If you look at the traditional Republican party ideology, they were for smaller govt, and less intervention. This mould gave Lincoln, who just abolished slavery. Now it would be disingineous if I did’t mention that in American politics there have been two major re-alignements in which both parties have basically switched allegiances. One was post Lincoln and one was closer to the Civil Rights movement when Democrats who opposed Civil Rights Legislation joined the Republican party which supported the Civil Rights Act (these Democrats were also the reason why JFK could never muster enough votes for the Act). Strom Thurmond delivered the longest filibuster against the Civil Rights Act as a Democrat. Although Ronald Reagan was far from the “true” Republican, he was responsible for unparalled economic growth, and won the Cold War winning the most women votes in history. He left behind a trail of abhorrent misdeeds but was responsible for American supremacy in the world.

    You see both parties are equally to be blamed. The malaise that is American politics today afflicts both parties, because either way you cut it, they are same. There is virtually no difference. Kerry is a centrist, who voted for the war. What is different abt that?

    Every major war, bar the First Gulf War and the current one, in the last century have been initiated by Democrats. Now will you call them war-mongers? No, you will not because that is deceptive.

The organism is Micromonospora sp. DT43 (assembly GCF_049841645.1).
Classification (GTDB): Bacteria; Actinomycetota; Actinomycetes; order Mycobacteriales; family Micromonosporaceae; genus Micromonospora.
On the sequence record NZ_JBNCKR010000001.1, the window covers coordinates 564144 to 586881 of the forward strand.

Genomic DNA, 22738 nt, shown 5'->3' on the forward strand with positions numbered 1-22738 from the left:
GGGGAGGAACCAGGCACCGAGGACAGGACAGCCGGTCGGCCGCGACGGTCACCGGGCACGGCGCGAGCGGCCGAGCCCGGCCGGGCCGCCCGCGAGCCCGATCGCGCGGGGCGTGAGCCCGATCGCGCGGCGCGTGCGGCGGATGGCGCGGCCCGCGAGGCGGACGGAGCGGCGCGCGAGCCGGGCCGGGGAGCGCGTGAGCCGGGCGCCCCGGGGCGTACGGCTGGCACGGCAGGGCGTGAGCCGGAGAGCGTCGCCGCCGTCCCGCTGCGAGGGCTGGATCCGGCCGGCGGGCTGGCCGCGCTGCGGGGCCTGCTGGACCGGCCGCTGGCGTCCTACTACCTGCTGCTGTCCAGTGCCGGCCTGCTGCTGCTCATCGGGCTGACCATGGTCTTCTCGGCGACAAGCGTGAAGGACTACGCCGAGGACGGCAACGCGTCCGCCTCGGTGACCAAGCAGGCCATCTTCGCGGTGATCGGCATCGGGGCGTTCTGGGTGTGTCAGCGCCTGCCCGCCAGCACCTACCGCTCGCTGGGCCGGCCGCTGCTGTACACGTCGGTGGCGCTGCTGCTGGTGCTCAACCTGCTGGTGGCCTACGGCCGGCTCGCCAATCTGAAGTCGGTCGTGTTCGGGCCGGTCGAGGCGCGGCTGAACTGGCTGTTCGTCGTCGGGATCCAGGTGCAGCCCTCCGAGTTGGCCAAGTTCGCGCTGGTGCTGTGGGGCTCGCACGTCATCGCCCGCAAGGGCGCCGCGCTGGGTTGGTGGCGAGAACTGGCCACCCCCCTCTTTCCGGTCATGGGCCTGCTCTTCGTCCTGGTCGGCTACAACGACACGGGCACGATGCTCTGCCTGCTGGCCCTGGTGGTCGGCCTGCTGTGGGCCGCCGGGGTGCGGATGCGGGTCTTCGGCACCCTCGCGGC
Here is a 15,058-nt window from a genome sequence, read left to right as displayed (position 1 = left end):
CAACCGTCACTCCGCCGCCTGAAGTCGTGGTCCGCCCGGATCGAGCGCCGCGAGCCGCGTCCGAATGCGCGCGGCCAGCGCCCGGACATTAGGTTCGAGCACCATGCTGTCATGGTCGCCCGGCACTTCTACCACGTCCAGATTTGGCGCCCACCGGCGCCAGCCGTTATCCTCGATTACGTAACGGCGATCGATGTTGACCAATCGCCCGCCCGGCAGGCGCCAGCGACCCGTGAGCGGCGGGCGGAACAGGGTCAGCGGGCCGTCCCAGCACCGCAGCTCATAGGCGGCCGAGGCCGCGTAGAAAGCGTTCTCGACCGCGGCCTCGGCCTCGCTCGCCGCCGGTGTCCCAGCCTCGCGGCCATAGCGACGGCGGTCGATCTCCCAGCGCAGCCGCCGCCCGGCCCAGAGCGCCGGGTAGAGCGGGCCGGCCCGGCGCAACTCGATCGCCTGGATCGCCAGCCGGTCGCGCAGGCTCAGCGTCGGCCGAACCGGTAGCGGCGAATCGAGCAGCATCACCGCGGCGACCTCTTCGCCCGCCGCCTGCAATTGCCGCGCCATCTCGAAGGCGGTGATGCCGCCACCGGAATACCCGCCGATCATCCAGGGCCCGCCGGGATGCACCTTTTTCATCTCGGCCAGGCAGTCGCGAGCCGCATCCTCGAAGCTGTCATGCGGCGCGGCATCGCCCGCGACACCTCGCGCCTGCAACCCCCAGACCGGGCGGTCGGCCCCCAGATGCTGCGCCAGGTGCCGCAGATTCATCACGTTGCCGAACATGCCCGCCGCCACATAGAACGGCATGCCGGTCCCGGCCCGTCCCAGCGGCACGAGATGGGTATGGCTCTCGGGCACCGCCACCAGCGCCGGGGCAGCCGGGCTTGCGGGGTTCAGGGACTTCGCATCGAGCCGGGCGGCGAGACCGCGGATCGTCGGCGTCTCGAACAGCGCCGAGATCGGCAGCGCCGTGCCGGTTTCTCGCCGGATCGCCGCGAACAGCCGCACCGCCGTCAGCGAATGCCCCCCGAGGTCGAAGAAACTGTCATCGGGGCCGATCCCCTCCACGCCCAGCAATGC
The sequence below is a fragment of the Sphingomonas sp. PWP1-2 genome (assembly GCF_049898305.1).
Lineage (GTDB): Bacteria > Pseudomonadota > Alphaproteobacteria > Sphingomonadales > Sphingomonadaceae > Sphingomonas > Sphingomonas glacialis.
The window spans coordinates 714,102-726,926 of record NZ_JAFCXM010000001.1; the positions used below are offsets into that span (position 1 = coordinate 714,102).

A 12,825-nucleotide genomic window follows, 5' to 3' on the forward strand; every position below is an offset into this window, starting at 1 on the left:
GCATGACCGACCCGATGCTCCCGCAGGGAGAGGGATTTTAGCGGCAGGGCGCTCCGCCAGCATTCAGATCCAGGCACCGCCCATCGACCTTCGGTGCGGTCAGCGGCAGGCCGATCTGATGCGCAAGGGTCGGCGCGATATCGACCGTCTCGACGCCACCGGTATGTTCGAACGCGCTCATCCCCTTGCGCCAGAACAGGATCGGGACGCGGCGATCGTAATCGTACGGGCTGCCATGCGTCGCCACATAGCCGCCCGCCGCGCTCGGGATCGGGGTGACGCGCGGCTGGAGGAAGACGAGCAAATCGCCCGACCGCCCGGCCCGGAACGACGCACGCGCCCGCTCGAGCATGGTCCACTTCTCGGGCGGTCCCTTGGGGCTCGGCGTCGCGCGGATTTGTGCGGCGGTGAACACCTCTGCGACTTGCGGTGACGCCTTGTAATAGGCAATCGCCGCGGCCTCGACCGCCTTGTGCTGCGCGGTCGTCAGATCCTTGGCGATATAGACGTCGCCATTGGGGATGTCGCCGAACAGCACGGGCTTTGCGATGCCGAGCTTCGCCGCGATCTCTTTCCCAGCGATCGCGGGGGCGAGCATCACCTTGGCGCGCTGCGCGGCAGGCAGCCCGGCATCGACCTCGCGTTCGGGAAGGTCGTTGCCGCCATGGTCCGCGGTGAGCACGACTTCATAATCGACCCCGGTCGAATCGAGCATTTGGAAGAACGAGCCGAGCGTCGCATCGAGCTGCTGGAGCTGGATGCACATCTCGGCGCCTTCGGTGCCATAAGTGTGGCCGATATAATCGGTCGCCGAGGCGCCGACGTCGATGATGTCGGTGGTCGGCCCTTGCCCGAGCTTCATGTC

Ram, its fair to ask what the Republicans have really done. And we should ask that because lately they haven’t done much. But its only fair to pose the same to Democrats because as far as diversity, minority rights are concerned, collectively they haven’t done much. Heck, America will again elect a white, christian, man for president come november.

    Compare that to India (my homeland), which in 50+ years of democracy has accomplished much in terms of diversity in political leaders. The president is a muslim, and the prime minister is a sikh.

    Democracy’s true worth lies in diversity—diversity of opinions, ideas, and culture. In America today, this doesn’t exist in the political system.

    Now, sincere apologies for the rant.

    I also enjoy good speeches. During the napster days I had downloaded some recordings of JFK, MLK, even Nehru! Lately, I haven’t done much in this regard. By the looks of it sounds like a nice project for you Ram! You can occasionally point us to excerpts from some interesting speeches that you come across.